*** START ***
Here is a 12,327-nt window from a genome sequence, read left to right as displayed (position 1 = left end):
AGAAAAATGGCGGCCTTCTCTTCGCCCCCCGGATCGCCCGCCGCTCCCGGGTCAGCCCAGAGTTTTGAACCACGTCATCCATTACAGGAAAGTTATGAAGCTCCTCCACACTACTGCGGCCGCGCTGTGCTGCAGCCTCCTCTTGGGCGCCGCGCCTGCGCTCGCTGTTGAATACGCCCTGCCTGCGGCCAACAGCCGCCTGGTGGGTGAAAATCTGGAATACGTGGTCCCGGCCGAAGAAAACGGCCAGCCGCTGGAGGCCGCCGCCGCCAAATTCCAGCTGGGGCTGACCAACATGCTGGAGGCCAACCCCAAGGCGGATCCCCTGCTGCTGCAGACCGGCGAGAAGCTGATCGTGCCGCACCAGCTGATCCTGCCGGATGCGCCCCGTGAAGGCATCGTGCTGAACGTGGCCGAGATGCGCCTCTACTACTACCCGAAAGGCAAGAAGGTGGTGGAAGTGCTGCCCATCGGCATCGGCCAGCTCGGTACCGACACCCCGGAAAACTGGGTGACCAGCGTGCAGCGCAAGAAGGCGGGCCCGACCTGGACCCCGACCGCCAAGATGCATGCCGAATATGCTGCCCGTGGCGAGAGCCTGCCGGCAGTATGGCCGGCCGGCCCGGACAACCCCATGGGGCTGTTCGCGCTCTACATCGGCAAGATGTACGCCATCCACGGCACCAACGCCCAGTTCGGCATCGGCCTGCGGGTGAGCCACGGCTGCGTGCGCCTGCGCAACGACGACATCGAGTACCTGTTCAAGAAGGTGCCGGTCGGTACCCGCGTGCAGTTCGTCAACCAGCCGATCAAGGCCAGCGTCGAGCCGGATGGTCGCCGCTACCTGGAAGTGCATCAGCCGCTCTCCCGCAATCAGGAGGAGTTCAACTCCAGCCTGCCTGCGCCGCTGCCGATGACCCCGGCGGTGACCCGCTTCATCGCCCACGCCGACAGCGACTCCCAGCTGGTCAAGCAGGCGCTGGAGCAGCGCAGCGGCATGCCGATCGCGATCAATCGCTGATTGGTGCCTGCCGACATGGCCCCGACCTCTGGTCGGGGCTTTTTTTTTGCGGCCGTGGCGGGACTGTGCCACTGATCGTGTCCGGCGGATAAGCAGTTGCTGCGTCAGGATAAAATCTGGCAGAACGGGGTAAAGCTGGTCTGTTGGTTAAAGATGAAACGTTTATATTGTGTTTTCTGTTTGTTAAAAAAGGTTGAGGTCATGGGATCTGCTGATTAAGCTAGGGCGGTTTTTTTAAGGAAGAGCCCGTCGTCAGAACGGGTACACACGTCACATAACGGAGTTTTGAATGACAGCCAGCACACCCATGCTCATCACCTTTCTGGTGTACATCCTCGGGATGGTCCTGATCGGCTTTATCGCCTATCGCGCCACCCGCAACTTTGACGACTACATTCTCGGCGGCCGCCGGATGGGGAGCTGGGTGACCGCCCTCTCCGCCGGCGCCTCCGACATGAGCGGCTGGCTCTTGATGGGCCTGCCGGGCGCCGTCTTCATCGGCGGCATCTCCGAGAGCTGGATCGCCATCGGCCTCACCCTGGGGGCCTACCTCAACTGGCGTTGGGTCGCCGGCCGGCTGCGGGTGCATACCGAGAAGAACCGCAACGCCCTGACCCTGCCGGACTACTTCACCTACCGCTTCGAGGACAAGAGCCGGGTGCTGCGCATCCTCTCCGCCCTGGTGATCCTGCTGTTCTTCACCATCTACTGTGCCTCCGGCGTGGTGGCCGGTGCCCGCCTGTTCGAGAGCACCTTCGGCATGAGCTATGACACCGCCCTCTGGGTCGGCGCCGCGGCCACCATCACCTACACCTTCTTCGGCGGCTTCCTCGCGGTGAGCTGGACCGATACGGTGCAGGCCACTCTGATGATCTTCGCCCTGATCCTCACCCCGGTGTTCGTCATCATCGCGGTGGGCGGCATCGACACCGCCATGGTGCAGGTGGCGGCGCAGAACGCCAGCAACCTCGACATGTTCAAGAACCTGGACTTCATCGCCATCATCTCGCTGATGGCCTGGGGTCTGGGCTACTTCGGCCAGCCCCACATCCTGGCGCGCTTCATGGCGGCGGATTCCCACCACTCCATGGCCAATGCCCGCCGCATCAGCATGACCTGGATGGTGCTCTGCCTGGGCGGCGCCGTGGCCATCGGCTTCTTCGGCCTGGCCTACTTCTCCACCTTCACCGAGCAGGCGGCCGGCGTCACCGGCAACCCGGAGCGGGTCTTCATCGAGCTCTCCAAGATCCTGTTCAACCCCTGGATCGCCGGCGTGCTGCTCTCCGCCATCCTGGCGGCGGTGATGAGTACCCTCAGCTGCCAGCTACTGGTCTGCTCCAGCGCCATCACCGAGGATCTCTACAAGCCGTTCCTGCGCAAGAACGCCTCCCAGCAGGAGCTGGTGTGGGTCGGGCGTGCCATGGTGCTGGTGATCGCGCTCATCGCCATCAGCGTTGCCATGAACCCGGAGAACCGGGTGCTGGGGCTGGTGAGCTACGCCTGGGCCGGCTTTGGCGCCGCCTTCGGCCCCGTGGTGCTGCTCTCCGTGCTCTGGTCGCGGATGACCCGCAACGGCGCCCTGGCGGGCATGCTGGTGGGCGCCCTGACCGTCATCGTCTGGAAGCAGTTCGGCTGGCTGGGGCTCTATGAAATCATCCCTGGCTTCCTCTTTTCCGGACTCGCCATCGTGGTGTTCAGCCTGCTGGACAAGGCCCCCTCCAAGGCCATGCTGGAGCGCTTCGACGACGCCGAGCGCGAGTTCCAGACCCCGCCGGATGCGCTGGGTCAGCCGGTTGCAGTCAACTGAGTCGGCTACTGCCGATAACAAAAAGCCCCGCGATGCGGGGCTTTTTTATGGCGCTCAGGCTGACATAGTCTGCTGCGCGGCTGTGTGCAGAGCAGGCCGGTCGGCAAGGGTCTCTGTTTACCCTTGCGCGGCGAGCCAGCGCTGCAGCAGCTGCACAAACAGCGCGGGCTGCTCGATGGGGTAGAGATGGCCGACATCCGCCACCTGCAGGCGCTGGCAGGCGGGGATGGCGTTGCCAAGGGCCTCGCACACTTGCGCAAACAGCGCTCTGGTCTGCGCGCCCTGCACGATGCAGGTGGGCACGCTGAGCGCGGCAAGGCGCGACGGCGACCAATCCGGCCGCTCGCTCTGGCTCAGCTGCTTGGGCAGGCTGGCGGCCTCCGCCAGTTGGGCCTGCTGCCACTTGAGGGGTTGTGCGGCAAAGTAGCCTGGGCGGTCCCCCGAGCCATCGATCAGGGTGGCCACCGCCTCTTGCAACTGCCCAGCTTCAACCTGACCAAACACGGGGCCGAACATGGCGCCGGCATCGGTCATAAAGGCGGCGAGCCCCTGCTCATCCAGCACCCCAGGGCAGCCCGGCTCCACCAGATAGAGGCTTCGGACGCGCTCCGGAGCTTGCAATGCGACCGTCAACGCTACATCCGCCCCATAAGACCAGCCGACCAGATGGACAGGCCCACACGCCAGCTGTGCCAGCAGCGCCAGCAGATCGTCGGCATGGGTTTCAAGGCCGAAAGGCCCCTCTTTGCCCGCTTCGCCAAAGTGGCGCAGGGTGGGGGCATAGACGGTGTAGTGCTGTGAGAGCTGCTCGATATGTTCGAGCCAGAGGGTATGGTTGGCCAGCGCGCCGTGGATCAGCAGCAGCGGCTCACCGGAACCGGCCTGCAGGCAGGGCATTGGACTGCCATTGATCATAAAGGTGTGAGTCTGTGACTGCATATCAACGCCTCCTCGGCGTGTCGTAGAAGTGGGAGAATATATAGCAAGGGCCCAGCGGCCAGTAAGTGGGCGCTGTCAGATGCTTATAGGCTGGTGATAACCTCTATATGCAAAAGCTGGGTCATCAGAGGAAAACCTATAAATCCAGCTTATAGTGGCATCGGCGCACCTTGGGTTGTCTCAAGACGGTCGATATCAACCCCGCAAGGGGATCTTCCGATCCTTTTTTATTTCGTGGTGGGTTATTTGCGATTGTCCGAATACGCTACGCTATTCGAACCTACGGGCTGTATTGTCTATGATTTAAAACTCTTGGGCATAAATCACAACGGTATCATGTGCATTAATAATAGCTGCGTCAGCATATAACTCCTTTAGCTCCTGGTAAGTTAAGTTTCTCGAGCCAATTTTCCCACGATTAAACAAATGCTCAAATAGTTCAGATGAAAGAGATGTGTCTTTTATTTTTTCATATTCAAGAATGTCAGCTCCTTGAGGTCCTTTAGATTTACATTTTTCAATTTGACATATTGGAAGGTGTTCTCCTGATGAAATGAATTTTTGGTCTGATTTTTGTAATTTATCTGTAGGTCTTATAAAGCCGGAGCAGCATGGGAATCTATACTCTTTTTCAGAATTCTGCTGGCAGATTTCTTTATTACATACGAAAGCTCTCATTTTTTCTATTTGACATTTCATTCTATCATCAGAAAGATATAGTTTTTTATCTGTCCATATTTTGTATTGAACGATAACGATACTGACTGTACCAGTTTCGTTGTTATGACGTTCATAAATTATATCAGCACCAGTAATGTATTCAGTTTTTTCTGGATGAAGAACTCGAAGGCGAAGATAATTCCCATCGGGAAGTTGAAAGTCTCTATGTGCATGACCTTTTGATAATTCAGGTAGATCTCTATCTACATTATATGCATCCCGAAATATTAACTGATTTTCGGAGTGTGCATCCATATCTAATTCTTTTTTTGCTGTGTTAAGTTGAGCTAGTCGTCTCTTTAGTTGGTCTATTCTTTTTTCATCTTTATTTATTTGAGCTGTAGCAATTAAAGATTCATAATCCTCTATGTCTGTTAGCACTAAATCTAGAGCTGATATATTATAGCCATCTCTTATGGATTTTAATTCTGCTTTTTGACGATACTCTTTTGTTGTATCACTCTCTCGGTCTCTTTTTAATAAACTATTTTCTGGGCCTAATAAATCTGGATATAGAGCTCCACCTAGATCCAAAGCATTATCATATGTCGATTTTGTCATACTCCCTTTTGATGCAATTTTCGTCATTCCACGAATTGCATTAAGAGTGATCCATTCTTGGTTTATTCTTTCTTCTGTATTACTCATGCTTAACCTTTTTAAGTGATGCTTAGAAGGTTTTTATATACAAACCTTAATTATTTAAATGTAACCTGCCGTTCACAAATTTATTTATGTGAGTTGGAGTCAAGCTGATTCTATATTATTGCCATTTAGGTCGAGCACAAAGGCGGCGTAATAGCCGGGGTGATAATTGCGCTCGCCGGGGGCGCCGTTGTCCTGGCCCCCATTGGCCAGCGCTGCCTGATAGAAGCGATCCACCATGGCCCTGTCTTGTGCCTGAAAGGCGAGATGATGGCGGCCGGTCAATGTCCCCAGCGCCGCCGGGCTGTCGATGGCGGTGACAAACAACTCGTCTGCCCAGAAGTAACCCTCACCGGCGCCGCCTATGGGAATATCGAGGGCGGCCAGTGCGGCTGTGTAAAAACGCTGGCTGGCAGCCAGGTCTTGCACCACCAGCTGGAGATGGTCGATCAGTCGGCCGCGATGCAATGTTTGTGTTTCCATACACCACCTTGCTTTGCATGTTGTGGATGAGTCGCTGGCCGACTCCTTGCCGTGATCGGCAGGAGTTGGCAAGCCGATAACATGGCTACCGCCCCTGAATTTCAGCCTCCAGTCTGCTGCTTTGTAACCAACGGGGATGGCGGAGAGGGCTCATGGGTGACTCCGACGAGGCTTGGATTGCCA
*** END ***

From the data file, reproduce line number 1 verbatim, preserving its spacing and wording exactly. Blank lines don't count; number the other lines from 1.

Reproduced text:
Here is a 12,327-nt window from a genome sequence, read left to right as displayed (position 1 = left end):